60 - 90 minutes

Students will simulate a commercial fishing operation to learn the importance of managing commercial fisheries in an ecologically sustainable manner.


Background information on fisheries management strategies may be found in the Fact Sheet: Fisheries Management.

This lesson may be better carried out in an outdoor space as it requires some set-up space and for students to move around.

The set-up layout for this lesson can be found in Teacher Resource Sheet: Fishing Chasey Game Set-up.

You will also need to print multiple copies of Teacher Resource Sheets: Juvenile fish template and Adult fish template for your region (either northern or southern). You will require ~90 individual juvenile fish and ~60 individual adult fish.

You will likely need to run through a mock version of the game with your students as a starting point.

You may chose to adapt the game to include more commercial or recreational fishers or implement fisheries management strategies after the first cycle of the game.


  1. Set up the playing area referring to Teacher Resource Sheet: Fishing Chasey Game Set-up with the assistance of students. The size of the playing area is dependent on student numbers and abilities.
    • Position eight markers in a large rectangle to form the playing area.
    • Position two markers to designate the ‘Caught Fish Area’ on one side of the rectangle playing area.
    • On the same side, place three sets of two buckets labelled ‘juvenile fish’ and ‘adult fish’.
    • Evenly distribute juvenile and adult fish among the respective buckets.
    • At either end of the playing area place an empty bucket for the commercial fishery licensed operator.
  2. Explain the rules of the game (as follows):
    • Two students are chosen to play commercial fishers. Distinguish them using a reflective vest or other clothing as well as their respective catch bucket. The remainder of students are fish.
    • The teacher is the Fishery Manager.
    • All players, including commercial fisheries may use the entire playing area during the game.
    • The game is played until stopped by the Fisheries Manager.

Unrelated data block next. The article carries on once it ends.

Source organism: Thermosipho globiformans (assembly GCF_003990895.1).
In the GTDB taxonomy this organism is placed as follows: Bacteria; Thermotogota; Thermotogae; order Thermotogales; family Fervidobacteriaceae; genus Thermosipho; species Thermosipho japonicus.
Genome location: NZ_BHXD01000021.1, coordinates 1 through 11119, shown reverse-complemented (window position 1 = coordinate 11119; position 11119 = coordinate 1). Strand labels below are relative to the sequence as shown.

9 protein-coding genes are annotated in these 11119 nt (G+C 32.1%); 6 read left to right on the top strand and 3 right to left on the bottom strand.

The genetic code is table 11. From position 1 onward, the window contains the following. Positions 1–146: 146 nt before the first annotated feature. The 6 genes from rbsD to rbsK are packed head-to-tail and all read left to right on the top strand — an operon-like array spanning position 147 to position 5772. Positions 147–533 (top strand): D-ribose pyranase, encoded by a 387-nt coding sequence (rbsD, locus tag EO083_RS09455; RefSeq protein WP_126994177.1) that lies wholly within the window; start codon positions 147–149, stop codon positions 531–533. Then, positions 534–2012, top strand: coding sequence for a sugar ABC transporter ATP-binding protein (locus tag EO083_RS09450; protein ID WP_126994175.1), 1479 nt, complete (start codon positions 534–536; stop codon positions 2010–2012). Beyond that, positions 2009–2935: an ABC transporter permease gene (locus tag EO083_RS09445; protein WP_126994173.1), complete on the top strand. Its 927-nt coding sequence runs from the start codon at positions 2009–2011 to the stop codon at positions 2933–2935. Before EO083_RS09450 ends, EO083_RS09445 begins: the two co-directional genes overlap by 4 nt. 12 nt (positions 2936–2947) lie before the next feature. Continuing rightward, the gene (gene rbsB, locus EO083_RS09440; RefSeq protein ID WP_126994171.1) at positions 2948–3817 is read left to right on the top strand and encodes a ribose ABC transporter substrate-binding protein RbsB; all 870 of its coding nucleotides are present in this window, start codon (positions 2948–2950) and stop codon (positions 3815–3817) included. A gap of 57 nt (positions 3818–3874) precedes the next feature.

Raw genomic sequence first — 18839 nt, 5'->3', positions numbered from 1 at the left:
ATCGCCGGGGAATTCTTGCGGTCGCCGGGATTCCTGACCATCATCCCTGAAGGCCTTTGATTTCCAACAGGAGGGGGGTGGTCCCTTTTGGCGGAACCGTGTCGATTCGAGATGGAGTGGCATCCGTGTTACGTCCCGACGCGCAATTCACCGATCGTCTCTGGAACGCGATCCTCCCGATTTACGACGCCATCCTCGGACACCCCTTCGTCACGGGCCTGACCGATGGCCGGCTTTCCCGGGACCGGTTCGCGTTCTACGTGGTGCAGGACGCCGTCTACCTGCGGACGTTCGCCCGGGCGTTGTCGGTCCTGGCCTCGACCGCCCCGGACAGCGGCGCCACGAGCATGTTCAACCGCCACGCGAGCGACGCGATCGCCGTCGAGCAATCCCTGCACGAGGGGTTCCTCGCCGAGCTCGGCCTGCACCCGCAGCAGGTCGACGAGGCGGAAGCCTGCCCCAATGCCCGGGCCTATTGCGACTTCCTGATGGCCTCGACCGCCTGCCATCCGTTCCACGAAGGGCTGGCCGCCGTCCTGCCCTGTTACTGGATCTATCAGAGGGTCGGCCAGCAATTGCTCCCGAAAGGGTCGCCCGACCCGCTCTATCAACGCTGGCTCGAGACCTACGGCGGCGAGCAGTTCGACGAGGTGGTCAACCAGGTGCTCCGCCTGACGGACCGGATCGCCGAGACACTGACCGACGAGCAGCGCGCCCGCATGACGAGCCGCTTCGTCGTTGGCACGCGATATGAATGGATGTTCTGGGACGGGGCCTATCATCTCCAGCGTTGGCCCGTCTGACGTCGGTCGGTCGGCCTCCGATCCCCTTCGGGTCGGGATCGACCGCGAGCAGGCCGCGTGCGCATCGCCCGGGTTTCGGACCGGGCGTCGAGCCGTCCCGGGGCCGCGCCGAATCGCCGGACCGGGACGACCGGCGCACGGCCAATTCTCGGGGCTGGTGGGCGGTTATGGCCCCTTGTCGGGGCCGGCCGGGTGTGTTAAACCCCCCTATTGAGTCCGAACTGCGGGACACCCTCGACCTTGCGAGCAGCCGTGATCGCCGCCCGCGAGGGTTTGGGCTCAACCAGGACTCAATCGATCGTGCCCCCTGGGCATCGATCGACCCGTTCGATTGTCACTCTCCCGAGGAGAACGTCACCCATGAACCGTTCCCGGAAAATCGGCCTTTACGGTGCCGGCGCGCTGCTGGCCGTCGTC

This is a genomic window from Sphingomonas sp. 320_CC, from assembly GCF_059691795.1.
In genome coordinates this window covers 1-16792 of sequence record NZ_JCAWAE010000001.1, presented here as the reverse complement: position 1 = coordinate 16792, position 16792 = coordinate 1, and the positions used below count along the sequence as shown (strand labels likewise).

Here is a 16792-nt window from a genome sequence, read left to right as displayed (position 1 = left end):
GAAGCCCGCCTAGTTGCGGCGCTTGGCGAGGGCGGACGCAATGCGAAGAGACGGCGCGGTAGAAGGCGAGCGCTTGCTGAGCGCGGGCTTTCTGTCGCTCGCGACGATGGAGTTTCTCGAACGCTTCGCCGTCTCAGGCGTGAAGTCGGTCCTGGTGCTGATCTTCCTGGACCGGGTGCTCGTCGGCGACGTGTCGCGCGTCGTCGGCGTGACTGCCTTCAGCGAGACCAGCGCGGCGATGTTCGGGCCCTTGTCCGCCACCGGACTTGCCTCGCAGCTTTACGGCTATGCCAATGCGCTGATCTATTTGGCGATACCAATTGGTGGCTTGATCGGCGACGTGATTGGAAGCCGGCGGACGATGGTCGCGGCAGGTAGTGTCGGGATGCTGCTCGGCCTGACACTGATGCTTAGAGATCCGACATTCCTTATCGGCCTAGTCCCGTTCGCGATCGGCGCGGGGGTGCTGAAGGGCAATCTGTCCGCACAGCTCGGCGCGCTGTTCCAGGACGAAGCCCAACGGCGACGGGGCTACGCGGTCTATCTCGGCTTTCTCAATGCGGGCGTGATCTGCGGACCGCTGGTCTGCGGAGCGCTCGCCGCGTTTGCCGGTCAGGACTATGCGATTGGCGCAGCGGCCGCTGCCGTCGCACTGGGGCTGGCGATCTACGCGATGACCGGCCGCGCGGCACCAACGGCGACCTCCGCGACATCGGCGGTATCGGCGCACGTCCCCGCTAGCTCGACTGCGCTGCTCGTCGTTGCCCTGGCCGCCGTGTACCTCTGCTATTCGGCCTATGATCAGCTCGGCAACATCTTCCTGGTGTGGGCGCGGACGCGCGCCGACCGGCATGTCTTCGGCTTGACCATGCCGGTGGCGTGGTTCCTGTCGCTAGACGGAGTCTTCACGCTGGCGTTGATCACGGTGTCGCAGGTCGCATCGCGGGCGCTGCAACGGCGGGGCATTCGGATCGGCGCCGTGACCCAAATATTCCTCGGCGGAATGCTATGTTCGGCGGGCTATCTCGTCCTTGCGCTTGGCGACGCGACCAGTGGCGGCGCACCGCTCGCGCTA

• Commercial fishers – Commercial fishers start in the middle of the playing area and catch fish by gently tagging other students (fish) with their hand. The tagged student must drop their fish into the correct commercial fisher’s catch bucket.
    • Juvenile fish – All students begin the game as a juvenile fish. With a juvenile fish template in hand, students must complete one lap (across and back) to simulate growing from a juvenile to an adult If completed without being caught, student swap their juvenile fish for an adult fish. If caught, student placed their fish in the respective commercial fisher’s bucket and stands in the ‘Caught Fish Area’.
    • Adult fish – With an adult fish template in hand, students must complete one lap (across and back) to simulate migration and If completed without being caught, students can tag a   student waiting the in the ‘Caught Fish Area’ to re-enter the game as a juvenile fish. Continue completing laps of the fishing area. If caught, student placed their fish in the respective commercial fisher’s bucket and stands in the ‘Caught Fish Area’.
  3. Run the game with the students. Pause the game as required, reinforcing rules.
  4. At the completion of the game, debrief with the students to illustrate the purpose behind the game.
  5. Inspect the commercial fishers catch. How much was caught? What was the size composition?
  6. What would happen if all the juvenile fish were caught? How could juvenile fish be protected? How could adult fish be protected prior to spawning?
  7. What would happen to the fishery is there was no limit on the number of commercial fishers allowed to fish there? What are some of the ways in which commercial fisheries are controlled? What if recreational fishers were also accessing the same fishery? How could the available catch be shared between these two sectors?
  8. Explain the concept and benefits of managing a fishery in a sustainable way.


Adult (fish), catch commercial fishing, CPUE, effort, fishery, GPS, juvenile (fish), overfishing, population, recreational fishing, recruitment, sustainable yield, total allowable catch